Ask Jeff Fenech just how much better Brock Jarvis is compared to the rising star we saw a year ago and he struggles to find the right words.
"I can't even ... Luke Jackson. He fought for the world title, ask him," Fenech said.
So you go to the 19-1 world featherweight title challenger, a former Olympic Games representative and a Commonwealth Games bronze medallist.
You ask him, just how good is Jarvis looking looking ahead of his battle with Mark Schleibs in Canberra on December 11, beamed live into pubs and homes around the country on Fox Sports?
Perhaps the biggest credit Jackson can give the undefeated featherweight, who is 17-0 and chasing an IBF Pan Pacific championship, is he "fights like Jeff Fenech".
"When I say he fights like Jeff Fenech, they've got the same style, Jeff Fenech is an all-time great," Jackson said.
"Jeff trains him and teaches him all this stuff, he knows what he's doing. He's doing really well. I've seen a big difference in him. The first day I met him, he was a kid, back in the day a few years back. Now he's a man.
"Over the six weeks we've been working together, I've given him some things I think will work better for him if he tries this and tries that, just to add more tools to his kit. If none of it works, he can go back to what he knows, and that's going forward and punching on.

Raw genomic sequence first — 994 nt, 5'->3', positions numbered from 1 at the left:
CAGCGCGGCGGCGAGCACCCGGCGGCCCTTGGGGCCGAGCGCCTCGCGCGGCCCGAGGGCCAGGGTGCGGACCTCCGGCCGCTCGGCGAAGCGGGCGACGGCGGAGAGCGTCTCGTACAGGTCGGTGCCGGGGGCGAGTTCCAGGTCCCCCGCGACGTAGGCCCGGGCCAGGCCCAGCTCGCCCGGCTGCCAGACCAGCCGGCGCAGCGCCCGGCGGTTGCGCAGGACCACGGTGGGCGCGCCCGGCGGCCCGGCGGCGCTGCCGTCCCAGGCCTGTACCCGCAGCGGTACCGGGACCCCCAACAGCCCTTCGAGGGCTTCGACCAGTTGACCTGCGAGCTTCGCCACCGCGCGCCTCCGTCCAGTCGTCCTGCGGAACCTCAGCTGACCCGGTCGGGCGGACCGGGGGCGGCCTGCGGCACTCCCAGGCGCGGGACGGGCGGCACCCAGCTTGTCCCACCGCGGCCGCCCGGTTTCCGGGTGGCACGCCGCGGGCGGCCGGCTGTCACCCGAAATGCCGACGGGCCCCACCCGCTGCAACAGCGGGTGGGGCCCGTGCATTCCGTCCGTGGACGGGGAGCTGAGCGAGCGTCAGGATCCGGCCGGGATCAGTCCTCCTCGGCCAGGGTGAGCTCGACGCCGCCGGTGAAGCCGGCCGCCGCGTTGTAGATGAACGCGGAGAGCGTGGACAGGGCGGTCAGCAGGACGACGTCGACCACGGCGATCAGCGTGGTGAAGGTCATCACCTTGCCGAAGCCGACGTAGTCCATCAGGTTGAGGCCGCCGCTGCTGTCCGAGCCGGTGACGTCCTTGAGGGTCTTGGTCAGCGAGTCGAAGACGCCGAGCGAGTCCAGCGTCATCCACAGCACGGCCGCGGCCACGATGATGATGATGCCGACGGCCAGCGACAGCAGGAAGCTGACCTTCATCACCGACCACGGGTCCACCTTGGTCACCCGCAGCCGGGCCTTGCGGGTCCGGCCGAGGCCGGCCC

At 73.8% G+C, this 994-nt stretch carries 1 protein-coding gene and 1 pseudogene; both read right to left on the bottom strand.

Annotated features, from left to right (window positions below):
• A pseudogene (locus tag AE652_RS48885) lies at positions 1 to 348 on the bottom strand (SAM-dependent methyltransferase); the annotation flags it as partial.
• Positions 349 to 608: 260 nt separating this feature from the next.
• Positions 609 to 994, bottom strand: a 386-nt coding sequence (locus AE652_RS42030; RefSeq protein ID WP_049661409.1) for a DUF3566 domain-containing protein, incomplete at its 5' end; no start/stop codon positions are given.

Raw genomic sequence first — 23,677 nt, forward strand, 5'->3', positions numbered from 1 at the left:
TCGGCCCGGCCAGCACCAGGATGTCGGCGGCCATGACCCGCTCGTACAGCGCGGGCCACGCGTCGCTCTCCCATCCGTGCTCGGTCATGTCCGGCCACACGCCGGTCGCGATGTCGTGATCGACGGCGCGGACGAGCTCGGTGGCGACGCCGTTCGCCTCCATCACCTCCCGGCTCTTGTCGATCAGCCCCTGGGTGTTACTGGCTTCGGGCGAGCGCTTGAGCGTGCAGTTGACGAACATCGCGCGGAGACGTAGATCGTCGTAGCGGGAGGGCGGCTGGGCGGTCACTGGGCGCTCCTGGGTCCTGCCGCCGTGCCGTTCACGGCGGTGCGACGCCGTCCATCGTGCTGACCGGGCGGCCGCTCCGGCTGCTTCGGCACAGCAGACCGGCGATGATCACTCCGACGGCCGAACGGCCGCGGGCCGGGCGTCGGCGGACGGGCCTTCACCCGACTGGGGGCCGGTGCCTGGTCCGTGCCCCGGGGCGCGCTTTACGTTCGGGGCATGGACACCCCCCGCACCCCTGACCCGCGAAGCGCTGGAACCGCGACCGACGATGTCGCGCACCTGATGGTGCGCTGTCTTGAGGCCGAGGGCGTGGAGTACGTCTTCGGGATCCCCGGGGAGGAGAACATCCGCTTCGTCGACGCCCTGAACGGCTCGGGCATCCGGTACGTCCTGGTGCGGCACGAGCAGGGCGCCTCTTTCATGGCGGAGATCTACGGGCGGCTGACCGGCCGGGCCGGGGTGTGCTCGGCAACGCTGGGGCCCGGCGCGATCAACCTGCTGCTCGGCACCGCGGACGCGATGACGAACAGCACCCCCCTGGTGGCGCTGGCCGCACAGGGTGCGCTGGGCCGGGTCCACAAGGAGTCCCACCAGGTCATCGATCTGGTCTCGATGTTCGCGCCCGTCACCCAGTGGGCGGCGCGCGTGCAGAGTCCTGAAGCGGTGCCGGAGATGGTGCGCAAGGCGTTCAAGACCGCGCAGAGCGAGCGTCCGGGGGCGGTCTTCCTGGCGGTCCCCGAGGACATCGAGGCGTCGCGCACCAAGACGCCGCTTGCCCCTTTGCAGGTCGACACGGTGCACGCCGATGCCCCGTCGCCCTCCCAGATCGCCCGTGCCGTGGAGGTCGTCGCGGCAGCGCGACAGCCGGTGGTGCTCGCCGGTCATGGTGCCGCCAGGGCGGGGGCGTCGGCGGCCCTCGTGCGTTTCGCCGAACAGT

"He's a lot smarter than what people give him credit for. He's very fit, and trust me, I'm fit, and he's very fit. We work very well together and I look forward to working with him for the remainder of my career. He helped me sharpen up for my fight.
"You go to Fenech's there, all these guys are there, people are there, TV crews are there. It's a fight, brother. It's a small ring, you're punching on with a young kid who is fit as and fights like Jeff Fenech. He's trying to become a world champion.
"That's what is going to help me in this next fight. I've been going to war in the gym and got good sparring. You'll see the transition on the night."
Jackson's next bout comes against Tyson Lantry (7-3) on the undercard of Australian star Tim Tszyu's bout with New Zealand counterpart Bowyn Morgan at Western Sydney Stadium on December 16.
It marks his first bout since the coronavirus pandemic derailed the sport, but first comes Jarvis' time to shine as he looks to make a name for himself on the domestic scene.
"I've always believed in the process and what we've done," Fenech said.
"Right at this moment it's all starting to fall into place and I've got the kid who I thought I would have one day, even earlier.
"People look at him and think he is 16, 17, 18, but he's 23. He's a strong kid. It's from hard work."
Sparks have been flying between rival camps in the lead up to the bout, setting the scene for the biggest boxing show Canberra has seen in years.
Fenech laid down a challenge to Schleibs' camp, saying he would offer five times the purse and the winner would take it all home.
Then the Victorians called for an overhaul of the judging panel, fearing three Sydney-based judges and a Sydney-based referee would lean towards Jarvis.
They eventually got their wish with a pair of Queensland-based judges being flown to Canberra - even though both fighters are adamant they will win via knockout.